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The daughter of Ukrainian refugees, Burien, Wash. resident Irene Danysh traveled to Lviv, Ukraine in March 2022 to volunteer with a group providing housing for refugees. KNKX will be periodically checking in with Danysh.

Back from Lviv, a Ukrainian American volunteer prepares to return permanently

Two women, lower right, look out a window after a Russian missile strike in Lviv, Ukraine, late Tuesday, May 3, 2022.
Jon Gambrell
Two women, lower right, look out a window after a Russian missile strike in Lviv, Ukraine, late Tuesday, May 3, 2022.

When Russia invaded Ukraine in February, it seemed possible the conflict would be over quickly. Ukrainian American volunteer Irene Danysh leftBurien, Wash. in March for Lviv to help people displaced by the war.

When we last spoke with Danysh, it wasn't long after a Russian missile strike in Lviv. Danysh described watching people helping each other while others killed each other. She said it felt like watching the world through a split screen.

Danysh is back from Lviv, but she isn’t staying long. She’s selling her home here and permanently moving to the war-torn region. KNKX social justice reporter Lillyana Fowler caught up with Danysh ahead of the big move.

Listen above or read excerpts below.

LILLYANA FOWLER: How has life been in Ukraine since we last spoke?

IRENE DANYSH: The war has gotten significantly harsher, I would say. Ukrainians still have a lot of faith, but the price they're paying right now is huge. And I think there's a real understanding, probably growing, that the price could be enormously high.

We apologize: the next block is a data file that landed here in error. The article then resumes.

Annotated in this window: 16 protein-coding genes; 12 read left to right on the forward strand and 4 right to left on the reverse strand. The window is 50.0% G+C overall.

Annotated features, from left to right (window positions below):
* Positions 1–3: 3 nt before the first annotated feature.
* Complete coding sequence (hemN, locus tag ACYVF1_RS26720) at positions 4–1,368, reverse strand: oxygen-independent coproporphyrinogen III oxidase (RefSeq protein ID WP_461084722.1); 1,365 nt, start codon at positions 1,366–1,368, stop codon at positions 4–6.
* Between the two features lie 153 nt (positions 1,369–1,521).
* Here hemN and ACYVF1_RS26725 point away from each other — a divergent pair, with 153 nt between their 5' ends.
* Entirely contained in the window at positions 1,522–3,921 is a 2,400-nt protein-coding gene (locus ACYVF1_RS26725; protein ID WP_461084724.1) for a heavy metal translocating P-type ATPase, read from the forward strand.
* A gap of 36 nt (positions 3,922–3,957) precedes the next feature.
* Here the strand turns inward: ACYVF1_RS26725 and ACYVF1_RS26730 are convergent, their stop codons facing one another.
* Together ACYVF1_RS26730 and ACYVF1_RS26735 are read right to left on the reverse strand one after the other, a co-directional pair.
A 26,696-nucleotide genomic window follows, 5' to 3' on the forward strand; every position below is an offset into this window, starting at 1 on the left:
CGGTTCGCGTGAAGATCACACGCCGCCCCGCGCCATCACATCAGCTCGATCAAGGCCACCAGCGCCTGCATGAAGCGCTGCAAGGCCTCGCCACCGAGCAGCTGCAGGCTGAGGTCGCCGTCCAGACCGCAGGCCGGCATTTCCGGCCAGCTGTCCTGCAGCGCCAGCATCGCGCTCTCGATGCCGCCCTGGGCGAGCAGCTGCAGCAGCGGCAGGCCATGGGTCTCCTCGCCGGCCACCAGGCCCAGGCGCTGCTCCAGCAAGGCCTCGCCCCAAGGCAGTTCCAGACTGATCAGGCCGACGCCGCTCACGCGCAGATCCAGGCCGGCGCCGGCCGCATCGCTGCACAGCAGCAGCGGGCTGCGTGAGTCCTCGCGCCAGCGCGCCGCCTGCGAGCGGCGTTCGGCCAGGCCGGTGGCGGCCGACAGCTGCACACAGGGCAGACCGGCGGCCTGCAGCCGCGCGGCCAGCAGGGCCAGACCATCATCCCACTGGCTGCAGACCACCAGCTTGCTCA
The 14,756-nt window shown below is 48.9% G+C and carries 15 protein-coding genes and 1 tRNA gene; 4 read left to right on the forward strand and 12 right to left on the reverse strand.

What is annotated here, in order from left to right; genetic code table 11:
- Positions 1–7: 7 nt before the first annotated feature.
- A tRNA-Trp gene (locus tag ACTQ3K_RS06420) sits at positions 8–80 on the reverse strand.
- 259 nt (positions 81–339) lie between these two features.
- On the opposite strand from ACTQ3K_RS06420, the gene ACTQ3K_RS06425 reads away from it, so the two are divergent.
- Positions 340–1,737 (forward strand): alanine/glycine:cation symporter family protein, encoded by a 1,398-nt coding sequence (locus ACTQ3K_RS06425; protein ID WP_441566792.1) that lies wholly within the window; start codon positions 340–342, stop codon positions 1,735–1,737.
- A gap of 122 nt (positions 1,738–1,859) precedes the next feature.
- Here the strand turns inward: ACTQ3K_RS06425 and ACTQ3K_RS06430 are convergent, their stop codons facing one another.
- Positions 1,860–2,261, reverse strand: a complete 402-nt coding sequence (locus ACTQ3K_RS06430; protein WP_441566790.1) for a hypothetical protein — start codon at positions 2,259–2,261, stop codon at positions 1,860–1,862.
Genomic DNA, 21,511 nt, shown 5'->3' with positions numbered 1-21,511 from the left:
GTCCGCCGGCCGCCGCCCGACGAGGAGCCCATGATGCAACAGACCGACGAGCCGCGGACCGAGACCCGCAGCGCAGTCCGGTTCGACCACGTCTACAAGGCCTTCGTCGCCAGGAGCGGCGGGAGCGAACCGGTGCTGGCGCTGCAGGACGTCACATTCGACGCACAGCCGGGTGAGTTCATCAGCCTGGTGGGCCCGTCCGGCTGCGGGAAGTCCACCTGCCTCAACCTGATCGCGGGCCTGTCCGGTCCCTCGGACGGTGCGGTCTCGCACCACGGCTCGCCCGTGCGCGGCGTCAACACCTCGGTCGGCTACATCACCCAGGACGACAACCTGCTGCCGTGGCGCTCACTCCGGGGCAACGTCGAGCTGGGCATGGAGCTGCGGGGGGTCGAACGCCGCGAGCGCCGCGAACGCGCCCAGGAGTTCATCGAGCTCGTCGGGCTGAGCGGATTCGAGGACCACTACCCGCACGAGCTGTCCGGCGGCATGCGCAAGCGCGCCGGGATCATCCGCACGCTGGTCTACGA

LF: Are people still fleeing eastern Ukraine?

ID: You know, one terrible irony is that people in the East, because of so much Russification over hundreds of years, we have a bit of an East-West division to some extent. Language wise, culture wise. And so some people who fled from the east came west and just didn't feel at home, couldn't really integrate very easily. So they actually went home for the summer to be in their hometowns, to be in their precious houses. And now precisely they're getting bombed, attacked, killed, and now they're looking at having to run away a second time.

Two women take a selfie in a paved square with rows of signs in Ukrainian behind them.
Marianna Bilyk
Irene Danysh
Irene Danysh, on the right, and Community for Family director Marianna Bilyk attend an event advocating for children's rights in ware time held in Lviv's Market Square in June Milyk works at the Ukrainian Education Platform where Danysh volunteers.

I think all of us, including myself, can't even begin to imagine what it means to one day run off with the clothes on your back, with your pet under your arm, leaving behind everything you've ever known.

LF: Your plan was always to retire overseas somehow. But you've decided that you're going to move to Ukraine permanently. How did you come about that decision?

ID: Living in Ukraine permanently is a picture I have in my mind for as long as I feel very needed and feel that I owe it to myself and to Ukraine to be there for most of this upcoming period. But otherwise, it's part of my original plan that since I did live for many years in Africa and several years in Ukraine, that I would spend time in between the two and be coming back here a bit. But it's just that while the war is going on, I can't see myself enjoying peace, peace and happiness several months out of the year in Africa when I know that there's such a need in Ukraine.

Lilly Ana Fowler covers social justice issues investigating inequality with an emphasis on labor and immigration. Story tips can be sent to